"We tried to plan for some foresight to not only keep up with the growth, but to plan for it," he said. "If you plan to build one school at a time, it's a losing proposition. It has to be the big picture."

Academic excellence

Marchio said it took about seven to eight years to tackle the enrollment issues, and then the focus turned to academics.

"For me, I think the greatest satisfaction was the academic growth we accomplished in the district," Marchio said. "In spite of all we had to deal with, we were able to put together a top-notch academic program. We really focused on the type of skills we felt our students need when they graduate from our schools"

He said those skills included being prepared to compete on a global level for careers. The district started by being the first to implement a new State standardized testing program; even when the State decided to hold off on the program's implementation for one year, the ASD independently launched the test to evaluate its students.

"I think that was the turning point; that's what set us apart," Marchio said. "From that point on, there was no stopping us. We flew out ahead, and we haven't looked back since."

In the 2000s, the district rolled out its Talent Development Program, which allows students to choose an interest and become immersed in classes each week that focus on and hone their talents in those areas.

When Marchio left the district in 2010 after four decades in education, he handed the reigns to Redding Middle School Principal Matt Burrows. Burrows said he plans to build on the district's recent academic success.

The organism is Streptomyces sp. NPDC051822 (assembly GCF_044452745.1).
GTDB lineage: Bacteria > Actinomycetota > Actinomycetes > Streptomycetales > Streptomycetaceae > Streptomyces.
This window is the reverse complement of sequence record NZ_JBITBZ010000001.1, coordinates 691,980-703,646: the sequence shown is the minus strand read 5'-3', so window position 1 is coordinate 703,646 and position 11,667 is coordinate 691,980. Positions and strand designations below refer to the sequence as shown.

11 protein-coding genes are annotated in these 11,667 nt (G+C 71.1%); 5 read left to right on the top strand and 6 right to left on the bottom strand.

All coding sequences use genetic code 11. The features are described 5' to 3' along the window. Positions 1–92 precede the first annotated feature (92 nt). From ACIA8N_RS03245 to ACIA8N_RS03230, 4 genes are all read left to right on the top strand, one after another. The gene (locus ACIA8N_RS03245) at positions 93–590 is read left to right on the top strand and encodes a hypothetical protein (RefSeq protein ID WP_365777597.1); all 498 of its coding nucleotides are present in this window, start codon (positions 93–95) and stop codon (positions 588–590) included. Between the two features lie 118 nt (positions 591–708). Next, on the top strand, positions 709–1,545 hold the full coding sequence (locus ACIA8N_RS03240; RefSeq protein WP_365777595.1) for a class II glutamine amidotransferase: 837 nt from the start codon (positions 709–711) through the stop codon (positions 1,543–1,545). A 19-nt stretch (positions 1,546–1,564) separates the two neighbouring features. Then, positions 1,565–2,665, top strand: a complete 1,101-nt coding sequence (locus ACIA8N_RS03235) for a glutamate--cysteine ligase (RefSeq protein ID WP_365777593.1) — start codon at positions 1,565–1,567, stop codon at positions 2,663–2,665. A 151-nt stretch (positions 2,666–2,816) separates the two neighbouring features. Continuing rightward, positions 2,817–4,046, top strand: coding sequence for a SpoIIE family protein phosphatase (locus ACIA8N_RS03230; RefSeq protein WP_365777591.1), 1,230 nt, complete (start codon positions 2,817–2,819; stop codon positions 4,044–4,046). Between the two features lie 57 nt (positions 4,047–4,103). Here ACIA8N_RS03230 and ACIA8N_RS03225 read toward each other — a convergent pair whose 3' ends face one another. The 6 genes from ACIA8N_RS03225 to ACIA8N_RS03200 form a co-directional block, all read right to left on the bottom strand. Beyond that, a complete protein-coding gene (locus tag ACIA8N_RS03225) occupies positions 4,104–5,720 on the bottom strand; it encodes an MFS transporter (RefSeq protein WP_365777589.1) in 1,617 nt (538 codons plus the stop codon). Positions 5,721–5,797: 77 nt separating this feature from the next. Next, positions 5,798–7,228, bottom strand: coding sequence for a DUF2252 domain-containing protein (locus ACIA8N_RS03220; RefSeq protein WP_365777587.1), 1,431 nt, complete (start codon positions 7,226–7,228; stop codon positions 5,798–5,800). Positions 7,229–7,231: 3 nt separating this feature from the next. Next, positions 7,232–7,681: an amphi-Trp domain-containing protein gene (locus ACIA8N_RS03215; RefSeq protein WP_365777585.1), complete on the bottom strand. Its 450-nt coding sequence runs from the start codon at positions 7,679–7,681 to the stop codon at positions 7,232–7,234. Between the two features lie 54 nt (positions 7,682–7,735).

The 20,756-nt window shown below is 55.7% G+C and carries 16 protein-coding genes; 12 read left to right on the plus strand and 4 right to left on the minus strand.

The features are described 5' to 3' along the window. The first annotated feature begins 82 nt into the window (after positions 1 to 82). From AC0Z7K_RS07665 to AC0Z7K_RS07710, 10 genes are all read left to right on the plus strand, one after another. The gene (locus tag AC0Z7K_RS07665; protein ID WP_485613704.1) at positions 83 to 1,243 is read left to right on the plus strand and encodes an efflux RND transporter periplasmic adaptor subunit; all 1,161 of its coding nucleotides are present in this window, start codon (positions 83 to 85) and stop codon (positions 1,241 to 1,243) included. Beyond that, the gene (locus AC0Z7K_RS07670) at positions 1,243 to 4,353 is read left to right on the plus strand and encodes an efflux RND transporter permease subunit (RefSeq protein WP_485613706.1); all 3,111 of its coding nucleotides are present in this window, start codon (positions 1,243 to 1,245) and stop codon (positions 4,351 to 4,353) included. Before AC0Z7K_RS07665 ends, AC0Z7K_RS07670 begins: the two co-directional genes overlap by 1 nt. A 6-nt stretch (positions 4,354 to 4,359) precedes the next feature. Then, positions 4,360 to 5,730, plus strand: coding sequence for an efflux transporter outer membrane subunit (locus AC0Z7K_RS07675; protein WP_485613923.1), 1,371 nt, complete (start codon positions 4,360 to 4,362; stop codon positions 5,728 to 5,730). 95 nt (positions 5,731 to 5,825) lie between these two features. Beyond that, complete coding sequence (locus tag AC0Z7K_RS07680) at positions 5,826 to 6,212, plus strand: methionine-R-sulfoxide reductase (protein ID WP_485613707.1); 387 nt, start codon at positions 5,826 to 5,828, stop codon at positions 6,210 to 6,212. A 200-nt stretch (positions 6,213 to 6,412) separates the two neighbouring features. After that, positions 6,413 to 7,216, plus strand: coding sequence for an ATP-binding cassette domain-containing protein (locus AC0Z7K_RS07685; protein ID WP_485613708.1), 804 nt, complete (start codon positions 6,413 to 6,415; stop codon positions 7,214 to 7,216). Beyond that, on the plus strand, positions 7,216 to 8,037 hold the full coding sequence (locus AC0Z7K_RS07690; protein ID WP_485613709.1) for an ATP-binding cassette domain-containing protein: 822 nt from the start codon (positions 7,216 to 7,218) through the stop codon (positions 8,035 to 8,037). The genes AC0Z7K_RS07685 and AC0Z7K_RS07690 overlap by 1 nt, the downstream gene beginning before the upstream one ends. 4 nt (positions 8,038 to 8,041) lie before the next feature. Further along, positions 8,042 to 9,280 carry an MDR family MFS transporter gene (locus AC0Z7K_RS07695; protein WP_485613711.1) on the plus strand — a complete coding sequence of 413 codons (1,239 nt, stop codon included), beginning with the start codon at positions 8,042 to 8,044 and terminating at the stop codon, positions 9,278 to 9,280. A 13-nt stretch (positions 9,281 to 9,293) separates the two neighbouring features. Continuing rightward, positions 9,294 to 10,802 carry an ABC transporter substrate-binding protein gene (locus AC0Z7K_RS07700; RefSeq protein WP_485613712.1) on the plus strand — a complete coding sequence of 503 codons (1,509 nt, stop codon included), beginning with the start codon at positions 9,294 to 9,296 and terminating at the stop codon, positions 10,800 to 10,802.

"We have great education for all students, from our students who need extra accommodations to our accelerated students," Burrows said. "That reputation has been built over time, and the data supports that reputation. We're on the cutting edge of a lot of initiatives."

He said when a student graduates from ASD, he wants them to be college and career ready, and be able to compete for the top universities and in the job market.

"I don't want to say our students are the best in Delaware; I want to say they're the best globally," Burrows said. "We're getting closer to and closer to where we can do that."

He said the district is currently in a holding pattern due to the state of the economy and a recent failed referendum, but their mantra of planning for the future continues. Once able, their next step is to build a new middle school and a new high school at the Fairview Campus on Old State Road. One day, Burrows would like to put computer devices in the hands of every student as educational aides, and expand ASD's world languages program down to pre-kindergarten students. Currently, students are offered Mandarin Chinese and French in fourth and fifth grade; Spanish and American Sign Language in sixth, seventh and eighth grade; and Mandarin, French, Spanish, American Sign Language, Japanese and Italian in high school.

"We continue to be a top performing district; we continue to be on the cutting edge of many initiatives," Burrows said. "It might be [years] out that you see the benefits of the different programs and options that are offered for our students. Education is different than a factory; our product has an everlasting impact on society."